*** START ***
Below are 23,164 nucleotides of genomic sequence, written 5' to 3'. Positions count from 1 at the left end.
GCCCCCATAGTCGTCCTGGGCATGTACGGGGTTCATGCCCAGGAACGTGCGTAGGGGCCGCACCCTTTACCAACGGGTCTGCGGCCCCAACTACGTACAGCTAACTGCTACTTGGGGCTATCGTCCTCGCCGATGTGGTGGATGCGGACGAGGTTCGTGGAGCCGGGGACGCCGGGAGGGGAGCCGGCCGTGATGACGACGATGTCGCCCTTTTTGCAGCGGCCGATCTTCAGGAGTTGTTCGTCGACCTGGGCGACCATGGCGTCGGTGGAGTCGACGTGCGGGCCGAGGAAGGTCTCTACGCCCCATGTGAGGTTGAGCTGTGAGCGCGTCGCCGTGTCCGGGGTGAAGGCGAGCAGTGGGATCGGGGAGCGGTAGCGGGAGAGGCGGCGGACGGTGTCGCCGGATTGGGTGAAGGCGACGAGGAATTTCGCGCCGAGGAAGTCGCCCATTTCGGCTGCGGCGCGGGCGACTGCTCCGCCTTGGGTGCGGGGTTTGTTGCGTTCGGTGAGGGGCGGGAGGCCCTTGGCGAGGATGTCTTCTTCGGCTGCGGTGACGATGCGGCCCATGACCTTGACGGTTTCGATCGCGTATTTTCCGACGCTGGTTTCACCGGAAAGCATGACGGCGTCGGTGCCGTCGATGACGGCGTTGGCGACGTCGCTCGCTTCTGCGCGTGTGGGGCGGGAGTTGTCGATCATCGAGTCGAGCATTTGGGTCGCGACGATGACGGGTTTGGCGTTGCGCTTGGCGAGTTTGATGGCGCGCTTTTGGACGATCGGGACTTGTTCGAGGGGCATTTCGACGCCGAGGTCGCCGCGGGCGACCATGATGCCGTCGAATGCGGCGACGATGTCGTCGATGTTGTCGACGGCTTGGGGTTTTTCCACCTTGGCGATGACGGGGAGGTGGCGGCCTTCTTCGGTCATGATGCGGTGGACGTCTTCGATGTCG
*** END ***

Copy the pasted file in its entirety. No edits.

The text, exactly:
Below are 23,164 nucleotides of genomic sequence, written 5' to 3'. Positions count from 1 at the left end.
GCCCCCATAGTCGTCCTGGGCATGTACGGGGTTCATGCCCAGGAACGTGCGTAGGGGCCGCACCCTTTACCAACGGGTCTGCGGCCCCAACTACGTACAGCTAACTGCTACTTGGGGCTATCGTCCTCGCCGATGTGGTGGATGCGGACGAGGTTCGTGGAGCCGGGGACGCCGGGAGGGGAGCCGGCCGTGATGACGACGATGTCGCCCTTTTTGCAGCGGCCGATCTTCAGGAGTTGTTCGTCGACCTGGGCGACCATGGCGTCGGTGGAGTCGACGTGCGGGCCGAGGAAGGTCTCTACGCCCCATGTGAGGTTGAGCTGTGAGCGCGTCGCCGTGTCCGGGGTGAAGGCGAGCAGTGGGATCGGGGAGCGGTAGCGGGAGAGGCGGCGGACGGTGTCGCCGGATTGGGTGAAGGCGACGAGGAATTTCGCGCCGAGGAAGTCGCCCATTTCGGCTGCGGCGCGGGCGACTGCTCCGCCTTGGGTGCGGGGTTTGTTGCGTTCGGTGAGGGGCGGGAGGCCCTTGGCGAGGATGTCTTCTTCGGCTGCGGTGACGATGCGGCCCATGACCTTGACGGTTTCGATCGCGTATTTTCCGACGCTGGTTTCACCGGAAAGCATGACGGCGTCGGTGCCGTCGATGACGGCGTTGGCGACGTCGCTCGCTTCTGCGCGTGTGGGGCGGGAGTTGTCGATCATCGAGTCGAGCATTTGGGTCGCGACGATGACGGGTTTGGCGTTGCGCTTGGCGAGTTTGATGGCGCGCTTTTGGACGATCGGGACTTGTTCGAGGGGCATTTCGACGCCGAGGTCGCCGCGGGCGACCATGATGCCGTCGAATGCGGCGACGATGTCGTCGATGTTGTCGACGGCTTGGGGTTTTTCCACCTTGGCGATGACGGGGAGGTGGCGGCCTTCTTCGGTCATGATGCGGTGGACGTCTTCGATGTCG